The role of robotics in care was debated at the Future of Care conference in London this week.
Dr Chris Papadopoulos of the University of Bedfordshire, a partner in the international CARESSES robotics in care project, was among the keynote speakers at the conference.
CARESSES is a Japanese Government and EU funded pilot project assessing how robotics can be used to assist the elderly in a care setting.
Addressing the negative coverage of the project from some quarters of the press, Dr Papadopoulos said: “This is about assisting and complementing care as opposed to replacing jobs.”
During his presentation, Dr Papadopoulos shared a video of an interaction between the Pepper robot, which is manufactured by SoftBank Robotics, and a resident at an Advinia care home.
The clip showed Pepper greeting the resident who then requested it to play a favourite Eva Cassidy song using its inbuilt video and audio tablet.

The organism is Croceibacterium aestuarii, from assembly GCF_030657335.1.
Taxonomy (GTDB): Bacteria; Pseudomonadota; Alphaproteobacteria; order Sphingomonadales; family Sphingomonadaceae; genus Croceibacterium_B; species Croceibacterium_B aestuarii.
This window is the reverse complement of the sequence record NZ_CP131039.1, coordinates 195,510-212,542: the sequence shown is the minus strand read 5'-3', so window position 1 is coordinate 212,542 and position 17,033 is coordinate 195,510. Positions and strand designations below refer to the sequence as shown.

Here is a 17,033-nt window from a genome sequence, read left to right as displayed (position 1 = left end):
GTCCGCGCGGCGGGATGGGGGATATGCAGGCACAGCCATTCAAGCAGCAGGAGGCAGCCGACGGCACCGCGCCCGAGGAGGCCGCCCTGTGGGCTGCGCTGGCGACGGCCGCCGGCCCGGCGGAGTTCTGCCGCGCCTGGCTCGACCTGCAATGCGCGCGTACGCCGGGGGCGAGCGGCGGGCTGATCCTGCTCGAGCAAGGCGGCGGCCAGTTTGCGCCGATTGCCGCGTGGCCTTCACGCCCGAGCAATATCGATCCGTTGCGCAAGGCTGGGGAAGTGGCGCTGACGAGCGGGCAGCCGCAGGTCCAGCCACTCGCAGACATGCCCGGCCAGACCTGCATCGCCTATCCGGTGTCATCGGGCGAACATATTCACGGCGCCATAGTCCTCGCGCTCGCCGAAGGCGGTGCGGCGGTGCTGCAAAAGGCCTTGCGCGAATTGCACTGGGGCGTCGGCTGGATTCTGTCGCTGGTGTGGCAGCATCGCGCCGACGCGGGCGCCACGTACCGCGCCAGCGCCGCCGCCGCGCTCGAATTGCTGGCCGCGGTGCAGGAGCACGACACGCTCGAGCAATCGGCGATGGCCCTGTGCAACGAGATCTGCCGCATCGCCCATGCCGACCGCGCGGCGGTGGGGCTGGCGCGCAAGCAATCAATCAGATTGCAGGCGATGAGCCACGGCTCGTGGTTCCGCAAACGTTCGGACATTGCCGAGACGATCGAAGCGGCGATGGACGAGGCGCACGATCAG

A follow-up panel discussion, chaired by Nadra Ahmed of the National Care Association, featuring Anchor Hanover CEO Jane Ashcroft, Martin Jones, managing director of Home Instead Senior Care, and Taffy Gatawa, chief information & compliance officer, everyLIFE Technologies, discussed the ethical issues around the use of robotics in care.
Ashcroft observed that robots could be used in roles that do not add much value to the care experience, helping free carers to provide more value-added care and upskill their roles.
Countering the argument that robotics should focus on menial tasks, Dr Papadopoulus said: “I don’t think robots should just carry out mundane tasks.
“Let’s not be frightened by this as a way forward. Let us look at what works and what is the ethical way forward.”
The debate followed a recent study by UK recruitment specialist Randstad, which found that more than 80% of people are opposed to using robots in care.
In a survey of 2,694 people, 83% of respondents said did not think there was any role for robots in care. Only 470 people (17%) were in favour of using Artificial Intelligence to help fill the skills shortage in the sector.